Friday, 23 October 2009

Dm interpreted magical items

One of the biggest problems with roleplaying games and magical items is that they are not really magical. They are more like appliances of science (e.g. technology) where the science behind the device is not known. Sort of like Arthur C Clark does magic items.

Magic really needs mystery to feel right. A wand of lightning bolts, for example, is infinitely cool and does provide some roleplaying possibilities, but it is too predictable and known to ever feel magical. In fact, its more like a sort of cannon that a wizard carries around with him.

Numerous attempts have been made in the past to address these issues, like for example nerfing the identify spell so it doesn't identify the mechanical attribtues of magical items. This is quite good, as the players do not necessarily know everything about an item; although knowing an item is a wand of lightning is pretty much all they need to know to figure out everything about it because they already understand the lightning bolt spell.

I'm wondering if the problem is not the players, but the source material. The item flows out of the pages of the rulebook to the adventure, the DM and finally the player. But what if the item text was very different?

Instead of saying a wand of lightning, what if it simply said a wand that hums with static? What does that mean? The onus would be on the DM then to create something new and unique. Does it throw lightning bolts, electrocute people, create loud noises like thunder, power devices ... or something else? The DM would be forced to make decisions, appropriate for the players, as to what the item does, what it is called and how much information identify can give about it.

Magical items might just feel magical and unique.

Monday, 19 October 2009

A year of Labyrinth Lord

So it's been a year since I starting playing Labyrinth Lord now, woohoo. I've been DM'ing for it ever since with a fairly steady gamer group, and have been running it every sunday evening, give or take a couple over the whole year.

What a blast it has been too!

I've run adventures against the white skinned Morlocks, tempted the party into a den of carrion crawlers and into old ruins populated by ghouls. The party have been snowed in and forced to take refuge in a haunted monastery, have ventured inside a nest of giant ants, have explored ancient elven ruins, have freed a village from a curse that turned them into lycanthropes, have journeyed across crystal fields deep underground and accidentally freed ancient evils, have cleared out the city of spiders, have entered the tower of the Ghoul King and reduced half his reserve army to dust, have stormed the city of serpents and finally, have adventured within a dream realm to try and pull a powerful artifact back into real life. Phew!

There have been casualties along the way. Many brave heroes (and foolish ones) have died. We even had one total party kill against goblin spider riders in the wilderness once. We've had many, many near death experiences where one more die roll would have ended a heroes life... and yet it didn't. Perhaps fate does smile on these heroes after all (I roll my dice out in the open and do not fudge them)... a fate which is more powerful than the DM!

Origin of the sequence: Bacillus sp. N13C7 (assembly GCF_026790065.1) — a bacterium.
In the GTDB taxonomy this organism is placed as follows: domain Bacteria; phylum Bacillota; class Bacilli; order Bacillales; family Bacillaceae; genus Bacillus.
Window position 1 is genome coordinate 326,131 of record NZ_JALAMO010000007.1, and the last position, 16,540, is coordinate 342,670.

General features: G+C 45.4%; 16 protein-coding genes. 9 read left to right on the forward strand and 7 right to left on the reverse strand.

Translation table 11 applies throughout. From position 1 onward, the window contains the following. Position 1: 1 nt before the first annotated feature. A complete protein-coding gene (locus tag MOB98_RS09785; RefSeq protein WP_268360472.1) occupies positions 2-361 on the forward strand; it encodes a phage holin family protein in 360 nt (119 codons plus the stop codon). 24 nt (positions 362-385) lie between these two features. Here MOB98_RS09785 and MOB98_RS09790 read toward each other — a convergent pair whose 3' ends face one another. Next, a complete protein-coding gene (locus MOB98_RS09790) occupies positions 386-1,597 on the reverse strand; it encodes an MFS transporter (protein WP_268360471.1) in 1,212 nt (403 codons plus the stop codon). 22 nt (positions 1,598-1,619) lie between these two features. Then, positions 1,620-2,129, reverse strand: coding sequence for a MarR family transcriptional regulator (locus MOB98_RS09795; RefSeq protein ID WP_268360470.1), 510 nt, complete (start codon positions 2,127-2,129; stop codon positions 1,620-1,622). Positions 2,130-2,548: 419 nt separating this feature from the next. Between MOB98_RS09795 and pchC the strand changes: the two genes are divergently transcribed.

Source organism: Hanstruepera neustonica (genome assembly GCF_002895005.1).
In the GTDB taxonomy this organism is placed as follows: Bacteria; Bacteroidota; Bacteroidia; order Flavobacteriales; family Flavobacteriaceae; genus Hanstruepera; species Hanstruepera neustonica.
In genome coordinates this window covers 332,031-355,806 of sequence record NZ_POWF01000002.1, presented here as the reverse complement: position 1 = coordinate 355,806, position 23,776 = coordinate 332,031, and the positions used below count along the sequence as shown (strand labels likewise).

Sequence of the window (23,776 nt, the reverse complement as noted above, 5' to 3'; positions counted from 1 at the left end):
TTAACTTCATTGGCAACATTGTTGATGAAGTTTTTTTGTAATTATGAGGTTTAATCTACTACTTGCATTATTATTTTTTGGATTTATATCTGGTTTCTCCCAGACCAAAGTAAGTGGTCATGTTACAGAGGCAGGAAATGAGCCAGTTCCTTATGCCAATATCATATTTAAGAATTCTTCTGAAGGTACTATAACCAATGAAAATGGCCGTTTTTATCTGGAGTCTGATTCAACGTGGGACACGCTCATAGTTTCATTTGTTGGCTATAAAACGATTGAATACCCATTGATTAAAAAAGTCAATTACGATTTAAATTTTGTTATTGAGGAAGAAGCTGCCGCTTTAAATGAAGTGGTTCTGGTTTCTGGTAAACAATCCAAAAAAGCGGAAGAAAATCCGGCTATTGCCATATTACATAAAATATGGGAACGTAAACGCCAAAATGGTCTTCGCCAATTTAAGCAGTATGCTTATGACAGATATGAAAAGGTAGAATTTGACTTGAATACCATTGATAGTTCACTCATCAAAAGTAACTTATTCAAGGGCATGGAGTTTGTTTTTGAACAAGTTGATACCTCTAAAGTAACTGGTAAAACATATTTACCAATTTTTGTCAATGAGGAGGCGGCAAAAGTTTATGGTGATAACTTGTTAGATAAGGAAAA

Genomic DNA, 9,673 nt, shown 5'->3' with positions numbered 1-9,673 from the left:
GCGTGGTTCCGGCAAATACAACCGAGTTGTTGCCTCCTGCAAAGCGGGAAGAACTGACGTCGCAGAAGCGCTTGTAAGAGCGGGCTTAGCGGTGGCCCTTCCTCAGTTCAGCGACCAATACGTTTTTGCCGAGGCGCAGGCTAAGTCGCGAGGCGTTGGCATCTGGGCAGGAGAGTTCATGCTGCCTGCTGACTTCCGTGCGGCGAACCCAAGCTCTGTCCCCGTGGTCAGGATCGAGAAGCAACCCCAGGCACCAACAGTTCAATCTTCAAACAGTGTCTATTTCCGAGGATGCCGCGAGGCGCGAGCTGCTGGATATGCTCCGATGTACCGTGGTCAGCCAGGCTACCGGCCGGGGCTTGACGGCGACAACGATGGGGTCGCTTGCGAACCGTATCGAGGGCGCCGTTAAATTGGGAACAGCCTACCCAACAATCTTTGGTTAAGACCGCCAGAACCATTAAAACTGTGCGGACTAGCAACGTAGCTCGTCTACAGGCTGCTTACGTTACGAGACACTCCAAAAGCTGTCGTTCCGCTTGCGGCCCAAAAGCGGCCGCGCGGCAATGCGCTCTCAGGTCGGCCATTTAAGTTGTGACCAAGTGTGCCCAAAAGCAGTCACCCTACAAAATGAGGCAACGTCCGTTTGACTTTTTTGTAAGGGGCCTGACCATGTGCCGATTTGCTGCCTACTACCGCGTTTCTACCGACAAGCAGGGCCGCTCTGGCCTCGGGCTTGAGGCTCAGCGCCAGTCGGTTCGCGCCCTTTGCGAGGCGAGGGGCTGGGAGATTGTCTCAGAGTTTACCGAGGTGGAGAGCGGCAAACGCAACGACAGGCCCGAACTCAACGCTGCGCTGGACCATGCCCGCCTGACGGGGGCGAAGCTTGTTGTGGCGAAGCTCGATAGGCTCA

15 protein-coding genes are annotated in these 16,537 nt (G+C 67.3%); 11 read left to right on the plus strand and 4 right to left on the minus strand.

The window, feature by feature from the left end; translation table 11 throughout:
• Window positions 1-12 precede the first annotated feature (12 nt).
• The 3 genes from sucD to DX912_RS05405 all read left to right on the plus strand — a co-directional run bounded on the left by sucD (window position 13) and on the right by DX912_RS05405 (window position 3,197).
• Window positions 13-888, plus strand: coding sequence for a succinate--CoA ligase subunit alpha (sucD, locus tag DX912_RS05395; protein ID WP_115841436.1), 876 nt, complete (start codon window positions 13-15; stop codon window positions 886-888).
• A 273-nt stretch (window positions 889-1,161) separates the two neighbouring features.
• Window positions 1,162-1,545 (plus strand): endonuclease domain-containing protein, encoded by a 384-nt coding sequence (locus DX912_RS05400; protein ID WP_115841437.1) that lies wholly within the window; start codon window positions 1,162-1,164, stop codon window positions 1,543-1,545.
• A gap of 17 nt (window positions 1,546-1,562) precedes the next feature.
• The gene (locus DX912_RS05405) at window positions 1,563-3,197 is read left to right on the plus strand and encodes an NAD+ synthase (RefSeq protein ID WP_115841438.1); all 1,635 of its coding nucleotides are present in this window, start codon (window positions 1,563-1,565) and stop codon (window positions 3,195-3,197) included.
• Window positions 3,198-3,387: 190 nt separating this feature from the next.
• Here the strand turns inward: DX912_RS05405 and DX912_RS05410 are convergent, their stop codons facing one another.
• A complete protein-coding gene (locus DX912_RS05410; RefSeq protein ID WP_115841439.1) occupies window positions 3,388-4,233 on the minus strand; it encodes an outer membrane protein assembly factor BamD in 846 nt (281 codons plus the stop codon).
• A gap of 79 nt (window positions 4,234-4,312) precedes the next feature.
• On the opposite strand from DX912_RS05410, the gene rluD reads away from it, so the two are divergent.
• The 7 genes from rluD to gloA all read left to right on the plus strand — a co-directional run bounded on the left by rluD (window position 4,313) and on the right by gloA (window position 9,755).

The heroes are now 6th-7th level and well capable, in their own right, of defending themselves. It's been a terrific journey to this point... when the party decided to save the world from a potential orc tribal alliance was one of my highlights as a DM and led to a terrific battle to play out, too.

I'll leave you with one of the scenes from last night as a parting thought. The heroes hear a scratching noise in a room as they approach it, but as soon as they open the door, the noise stops. They never hear it again, nor can they find any sign of its source. It bugs them so much that, after they have explored the whole level and the one above it, they come back to investigate once more. Still finding nothing, they decide to douse the walls of the room in oil to burn the green moss that covers all the surfaces in the dungeon and reveal what it is underneath. Four flasks of oil later, they find the charred stone under the moss... and still they do not find the source of the sound. Still, it made me laugh, imagining the mighty heroes attacking some humble moss with burning oil, discussing how much they might need and then working out if they needed to somehow cover the ceiling too... all because they heard a little noise... ;-)

Thursday, 15 October 2009


While I was off work last week I made a little card game in flash because my girlfriend couldn't get the time off work at the same time. It's a fantasy themed card game where you play a wizard and must defeat the enemy player who is also a wizard, by playing heroes against him. He then plays monsters, traps and spells to try and get rid of your hero; then he tries to play a hero on you and you do the same back.
Anyway, here it is if anyone wants to take a look and see how many victories over the computer player they can rack up:
Best played with sound to hear some of the amusing voices!